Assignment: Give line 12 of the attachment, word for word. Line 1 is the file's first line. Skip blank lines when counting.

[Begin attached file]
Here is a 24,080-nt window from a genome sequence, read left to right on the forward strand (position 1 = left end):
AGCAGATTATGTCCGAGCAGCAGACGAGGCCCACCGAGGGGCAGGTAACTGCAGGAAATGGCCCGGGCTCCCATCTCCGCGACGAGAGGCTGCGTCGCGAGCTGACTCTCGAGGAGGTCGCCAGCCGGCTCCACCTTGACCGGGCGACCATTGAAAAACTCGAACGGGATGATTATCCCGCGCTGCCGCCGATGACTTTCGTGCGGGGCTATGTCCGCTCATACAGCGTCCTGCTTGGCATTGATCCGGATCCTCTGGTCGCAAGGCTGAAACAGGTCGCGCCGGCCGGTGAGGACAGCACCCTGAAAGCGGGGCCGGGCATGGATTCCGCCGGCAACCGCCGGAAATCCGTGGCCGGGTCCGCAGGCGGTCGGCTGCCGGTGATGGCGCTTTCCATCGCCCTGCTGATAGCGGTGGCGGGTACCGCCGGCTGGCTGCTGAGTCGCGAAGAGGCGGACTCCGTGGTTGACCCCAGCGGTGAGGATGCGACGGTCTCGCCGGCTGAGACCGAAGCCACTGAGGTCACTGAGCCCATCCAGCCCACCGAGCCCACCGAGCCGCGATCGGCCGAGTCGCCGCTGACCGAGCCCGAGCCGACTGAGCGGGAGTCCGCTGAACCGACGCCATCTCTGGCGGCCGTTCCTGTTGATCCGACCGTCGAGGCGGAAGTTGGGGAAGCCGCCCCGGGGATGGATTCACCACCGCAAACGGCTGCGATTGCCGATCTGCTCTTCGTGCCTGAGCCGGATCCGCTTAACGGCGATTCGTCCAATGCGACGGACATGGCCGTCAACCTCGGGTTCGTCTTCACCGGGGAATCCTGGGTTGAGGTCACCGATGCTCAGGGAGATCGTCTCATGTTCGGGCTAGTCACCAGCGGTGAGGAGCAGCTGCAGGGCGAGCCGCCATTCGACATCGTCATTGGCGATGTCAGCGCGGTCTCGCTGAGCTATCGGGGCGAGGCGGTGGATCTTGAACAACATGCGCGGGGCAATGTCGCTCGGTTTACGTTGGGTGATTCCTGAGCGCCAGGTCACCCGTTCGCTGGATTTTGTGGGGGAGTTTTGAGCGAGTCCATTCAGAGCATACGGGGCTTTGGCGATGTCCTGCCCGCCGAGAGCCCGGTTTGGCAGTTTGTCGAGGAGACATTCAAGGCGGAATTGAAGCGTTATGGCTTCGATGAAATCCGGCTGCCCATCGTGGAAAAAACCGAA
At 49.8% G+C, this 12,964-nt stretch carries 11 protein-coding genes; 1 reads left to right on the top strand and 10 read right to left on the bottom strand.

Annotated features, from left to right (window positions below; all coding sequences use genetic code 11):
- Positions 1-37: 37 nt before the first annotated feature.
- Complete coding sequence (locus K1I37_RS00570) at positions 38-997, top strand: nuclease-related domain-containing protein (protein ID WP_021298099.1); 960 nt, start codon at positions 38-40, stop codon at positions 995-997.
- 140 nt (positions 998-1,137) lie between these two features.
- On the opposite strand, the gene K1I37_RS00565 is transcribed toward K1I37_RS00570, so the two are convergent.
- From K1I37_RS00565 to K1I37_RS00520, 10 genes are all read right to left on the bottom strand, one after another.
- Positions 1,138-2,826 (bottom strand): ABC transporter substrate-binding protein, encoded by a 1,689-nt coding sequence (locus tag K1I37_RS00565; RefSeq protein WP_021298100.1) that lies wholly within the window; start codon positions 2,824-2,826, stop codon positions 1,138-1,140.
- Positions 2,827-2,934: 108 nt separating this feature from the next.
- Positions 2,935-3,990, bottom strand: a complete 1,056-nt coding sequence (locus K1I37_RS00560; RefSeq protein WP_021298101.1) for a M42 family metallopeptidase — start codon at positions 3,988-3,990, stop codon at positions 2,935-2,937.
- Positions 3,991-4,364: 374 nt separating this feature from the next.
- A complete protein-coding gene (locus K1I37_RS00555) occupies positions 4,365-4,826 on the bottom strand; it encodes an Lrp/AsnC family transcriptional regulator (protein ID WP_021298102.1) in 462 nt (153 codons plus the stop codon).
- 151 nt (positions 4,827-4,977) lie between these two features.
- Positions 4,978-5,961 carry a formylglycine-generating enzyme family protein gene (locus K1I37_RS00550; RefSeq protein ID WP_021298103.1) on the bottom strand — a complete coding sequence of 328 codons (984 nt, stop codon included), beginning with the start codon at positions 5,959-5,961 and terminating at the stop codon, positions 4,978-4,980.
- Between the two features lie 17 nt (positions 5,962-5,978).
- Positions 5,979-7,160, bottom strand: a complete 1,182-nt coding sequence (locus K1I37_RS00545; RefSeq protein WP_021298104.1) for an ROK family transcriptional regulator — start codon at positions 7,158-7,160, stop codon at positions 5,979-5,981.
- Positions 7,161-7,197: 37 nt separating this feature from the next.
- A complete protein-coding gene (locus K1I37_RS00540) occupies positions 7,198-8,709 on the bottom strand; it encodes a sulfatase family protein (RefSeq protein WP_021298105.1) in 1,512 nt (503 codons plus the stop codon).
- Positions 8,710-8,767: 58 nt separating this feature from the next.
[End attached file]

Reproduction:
- Positions 2,935-3,990, bottom strand: a complete 1,056-nt coding sequence (locus K1I37_RS00560; RefSeq protein WP_021298101.1) for a M42 family metallopeptidase — start codon at positions 3,988-3,990, stop codon at positions 2,935-2,937.